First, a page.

Cleaning the soundboard (and other parts)?

Does anyone have a successful method for removing the dust under the strings in a sound board?

A Pützi if it’s not too humid (so that the dust isn’t too sticky) and if the instrument is somewhere that it doesn’t matter for dust to be blasted everywhere. A paintbrush can also be used to sweep the dust around pretty effectively.

a soft long-bristled paintbrush swept gently along the grain of the strings, plus nearby hovering vacuum cleaner? the hitchpins and bridge are annoying though.

If you want to be sure that the dust doesn’t hang around in the air, then I think you’ll have to suck it up w/ a vacuum cleaner. Hunt for an extension piece that’s narrow enuf to fit between the string pairs. That won’t get the dust under the strings… It’s tedious at best, in my experience, & tediouser if the soundboard is painted.


Have you tried a compressor and small nozzle (compressor big enough to move the dust “away”)? I tried an angle of about 45 deg. It probably will not work well on a (slightly) rough sound board

But you have to make sure the compressor does not carry oil with is air. Re paint: depending on the type of paint: no flake possibility? My sound board is not painted.

It is also a painstaking process


Wolfgang G. Knauss
Theodore von Karman Professor of
Aeronautics and Applied Mechanics, emeritus
California Institute of Technology
Pasadena CA 91001

626 395 4524 Phone — Office
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You might have to tell this ignorant Australian what a Pützi is. Not even Google helps!

I simply use a 100mm paintbrush with soft synthetic bristles. For example:

No vacuum required. Shut the lid so the dust does not settle again quickly.

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I’ve very good experiences blowing the dust out from various part of the harpsicord including the soundboard but you have to consider 2 things:

  1. It won’t remove all the dust clinging to your soundboard. Especially the layer that formed over many years.
  2. Don’t do it in the living room when the wife is around or you’ll get a good beating with a rolling pin.

Have a nice week,


I live in a large city and the amount of dust that gets on everything is unbelievable. Generally I follow the Quentin Crisp plan; but every so often I do clean my instruments.

I have a Miele vacuum of this type. I bought it in Scotland in 1999, and used it for 13 years in the USA, followed by 10 years in back in Europe. I have (very occasionally) only ever replaced bags and filters.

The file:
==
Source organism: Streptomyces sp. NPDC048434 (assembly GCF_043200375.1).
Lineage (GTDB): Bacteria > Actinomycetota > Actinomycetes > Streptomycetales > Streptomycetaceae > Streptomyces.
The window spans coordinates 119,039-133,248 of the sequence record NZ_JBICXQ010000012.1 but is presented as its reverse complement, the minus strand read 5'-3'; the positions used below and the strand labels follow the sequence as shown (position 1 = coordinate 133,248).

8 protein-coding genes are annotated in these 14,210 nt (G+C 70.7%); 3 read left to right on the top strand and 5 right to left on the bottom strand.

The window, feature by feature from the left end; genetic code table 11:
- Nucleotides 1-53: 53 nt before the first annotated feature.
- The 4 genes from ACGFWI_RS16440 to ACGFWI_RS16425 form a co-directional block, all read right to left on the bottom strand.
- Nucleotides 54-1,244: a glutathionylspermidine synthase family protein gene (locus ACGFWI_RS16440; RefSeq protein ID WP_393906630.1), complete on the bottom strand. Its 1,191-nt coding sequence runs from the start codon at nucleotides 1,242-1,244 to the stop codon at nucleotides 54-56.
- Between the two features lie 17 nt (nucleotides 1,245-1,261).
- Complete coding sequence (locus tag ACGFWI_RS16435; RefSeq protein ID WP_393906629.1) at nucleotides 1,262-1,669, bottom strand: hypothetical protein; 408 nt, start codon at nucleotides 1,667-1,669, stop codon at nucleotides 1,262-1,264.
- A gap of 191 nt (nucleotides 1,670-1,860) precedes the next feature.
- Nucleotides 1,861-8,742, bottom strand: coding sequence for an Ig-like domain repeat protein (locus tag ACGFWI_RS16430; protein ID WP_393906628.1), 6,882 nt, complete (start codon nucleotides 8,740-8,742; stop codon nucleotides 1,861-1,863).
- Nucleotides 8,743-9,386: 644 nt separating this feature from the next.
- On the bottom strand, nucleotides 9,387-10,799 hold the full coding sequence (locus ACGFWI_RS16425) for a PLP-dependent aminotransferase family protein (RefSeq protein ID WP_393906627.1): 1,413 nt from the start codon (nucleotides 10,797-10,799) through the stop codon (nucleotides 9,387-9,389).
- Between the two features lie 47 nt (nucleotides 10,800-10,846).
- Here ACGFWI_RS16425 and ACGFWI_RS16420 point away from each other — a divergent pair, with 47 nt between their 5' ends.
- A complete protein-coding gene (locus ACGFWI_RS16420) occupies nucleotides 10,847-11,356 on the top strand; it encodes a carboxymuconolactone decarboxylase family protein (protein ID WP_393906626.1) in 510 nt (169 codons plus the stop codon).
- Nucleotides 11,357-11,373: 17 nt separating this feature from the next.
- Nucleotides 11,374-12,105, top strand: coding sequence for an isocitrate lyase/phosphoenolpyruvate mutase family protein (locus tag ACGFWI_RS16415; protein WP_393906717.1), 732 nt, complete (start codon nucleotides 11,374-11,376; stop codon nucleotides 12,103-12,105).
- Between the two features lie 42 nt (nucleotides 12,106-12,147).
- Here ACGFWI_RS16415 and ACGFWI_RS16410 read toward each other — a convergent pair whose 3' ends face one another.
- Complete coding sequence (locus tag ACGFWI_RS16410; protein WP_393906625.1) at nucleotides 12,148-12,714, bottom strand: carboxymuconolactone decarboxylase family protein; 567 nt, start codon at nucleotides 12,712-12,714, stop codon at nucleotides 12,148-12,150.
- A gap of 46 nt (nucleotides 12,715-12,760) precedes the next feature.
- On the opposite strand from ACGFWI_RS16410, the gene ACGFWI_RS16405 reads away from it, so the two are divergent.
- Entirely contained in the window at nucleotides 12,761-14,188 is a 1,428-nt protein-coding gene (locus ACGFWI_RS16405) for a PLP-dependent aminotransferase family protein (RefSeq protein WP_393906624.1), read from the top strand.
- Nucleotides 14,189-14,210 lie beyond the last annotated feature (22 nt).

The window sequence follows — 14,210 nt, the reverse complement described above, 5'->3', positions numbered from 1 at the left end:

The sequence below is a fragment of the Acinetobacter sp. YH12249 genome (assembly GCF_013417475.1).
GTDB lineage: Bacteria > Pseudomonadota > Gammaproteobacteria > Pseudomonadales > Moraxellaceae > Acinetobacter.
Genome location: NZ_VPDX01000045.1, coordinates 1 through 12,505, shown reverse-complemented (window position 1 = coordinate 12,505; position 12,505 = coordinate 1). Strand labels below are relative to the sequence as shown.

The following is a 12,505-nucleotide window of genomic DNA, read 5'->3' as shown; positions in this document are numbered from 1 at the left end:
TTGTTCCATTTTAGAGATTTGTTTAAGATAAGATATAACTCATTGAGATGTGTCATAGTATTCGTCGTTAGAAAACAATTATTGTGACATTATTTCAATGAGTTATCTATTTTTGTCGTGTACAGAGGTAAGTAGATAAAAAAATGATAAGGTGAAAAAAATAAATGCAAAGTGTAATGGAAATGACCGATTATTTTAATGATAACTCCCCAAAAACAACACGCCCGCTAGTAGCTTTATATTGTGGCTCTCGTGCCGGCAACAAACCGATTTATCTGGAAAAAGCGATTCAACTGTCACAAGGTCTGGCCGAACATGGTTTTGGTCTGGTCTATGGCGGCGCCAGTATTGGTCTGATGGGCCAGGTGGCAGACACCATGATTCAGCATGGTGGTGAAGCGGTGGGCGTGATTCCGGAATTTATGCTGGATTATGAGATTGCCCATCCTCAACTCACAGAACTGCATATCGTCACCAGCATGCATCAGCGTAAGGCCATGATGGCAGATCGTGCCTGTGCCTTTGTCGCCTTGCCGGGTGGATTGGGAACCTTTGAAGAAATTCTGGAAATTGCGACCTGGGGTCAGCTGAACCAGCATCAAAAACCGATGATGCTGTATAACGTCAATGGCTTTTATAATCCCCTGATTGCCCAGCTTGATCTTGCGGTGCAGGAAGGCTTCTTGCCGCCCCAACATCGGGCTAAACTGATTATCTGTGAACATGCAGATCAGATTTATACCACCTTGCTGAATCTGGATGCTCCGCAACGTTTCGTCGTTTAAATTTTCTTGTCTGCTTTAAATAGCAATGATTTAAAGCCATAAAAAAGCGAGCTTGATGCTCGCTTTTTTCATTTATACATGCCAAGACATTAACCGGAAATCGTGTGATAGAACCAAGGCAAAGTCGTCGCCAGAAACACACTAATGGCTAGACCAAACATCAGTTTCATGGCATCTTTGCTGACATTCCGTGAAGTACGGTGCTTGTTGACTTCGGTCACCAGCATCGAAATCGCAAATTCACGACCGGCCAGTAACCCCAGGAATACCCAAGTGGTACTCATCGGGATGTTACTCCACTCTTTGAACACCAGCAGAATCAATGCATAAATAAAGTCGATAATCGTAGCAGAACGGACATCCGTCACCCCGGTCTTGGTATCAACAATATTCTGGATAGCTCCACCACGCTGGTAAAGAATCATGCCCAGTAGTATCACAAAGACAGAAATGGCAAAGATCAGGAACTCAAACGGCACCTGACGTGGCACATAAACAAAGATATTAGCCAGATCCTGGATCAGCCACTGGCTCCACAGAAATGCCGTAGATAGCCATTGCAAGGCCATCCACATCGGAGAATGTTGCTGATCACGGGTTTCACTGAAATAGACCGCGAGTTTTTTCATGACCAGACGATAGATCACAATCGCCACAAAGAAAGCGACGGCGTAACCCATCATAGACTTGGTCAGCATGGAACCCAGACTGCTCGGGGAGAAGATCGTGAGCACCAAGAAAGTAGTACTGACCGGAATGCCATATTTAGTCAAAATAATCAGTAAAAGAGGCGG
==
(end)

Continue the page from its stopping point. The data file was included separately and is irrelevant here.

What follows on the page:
Attachments include a brush that I use to clean dust off the case, keyboards and soundboard. The bristles are long enough to reach through the strings, I move the brush along the strings, reaching down to the soundboard. The only downside is the occasional detuning of a string, so I do this before tuning!

There is a kit called a micro set, which enables getting into the spaces around the tuning pins.

To totally clean everything off the soundboard, there is no real alternative to removing the strings and using bread. This I have done when changing the type of string I use.


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Thank you all for your suggestions.

I will start with Andrew’s bristle brush (in several widths) followed by a vacuum, although “suck” vs. “blow” is still to be determined and which must be coordinated with my wife’s immediate presence.

Hi Cleaners! Sometimes I use the compressor method, instrument on it’s spine and place a big fan which blows the dust out the open door…on a windy day. The long bristled brush is usual, with a vacuum cleaner held close.

There is a soft brush attachment with long bristles available for a Vacuum cleaner available in Germany by a company called Vorwerk:

I have a major cleaning project coming up for an organ and even though I do not own one of these vacuum cleaners I plan to purchase the attachement and somehow make an adaptor to fit my Miele.




I looked it up and found this, well, interesting, English translation for the attachment:
“Premium soft nozzle flower of the housewife suitable for Vorwerk Kobold VK 150 200”

As Monty Python says: “Say no more, say no more”.

Dear Keith,

By all means: when engaging the compressor, check for the presence of housewifes & Kobolds!


Chris :wink:

Here is a link to Putzi tools, which are much quieter than vacuums, and which can probably also offer double entendre fun.

Dear All

After a while, dust becomes sticky and can be difficult to remove just by blowing. A soft brush as suggested is good, but a crow feather is very useful for reaching under the strings, and can be twisted and twirled.

I have a much-loved antique wooden hand blower in the workshop. The Putzi blowers are made of plastic now. They are all too big for my portable tool case, so instead I carry a palm-sized rubber camera blower to scoot the dust out after it’s been dislodged with the feather.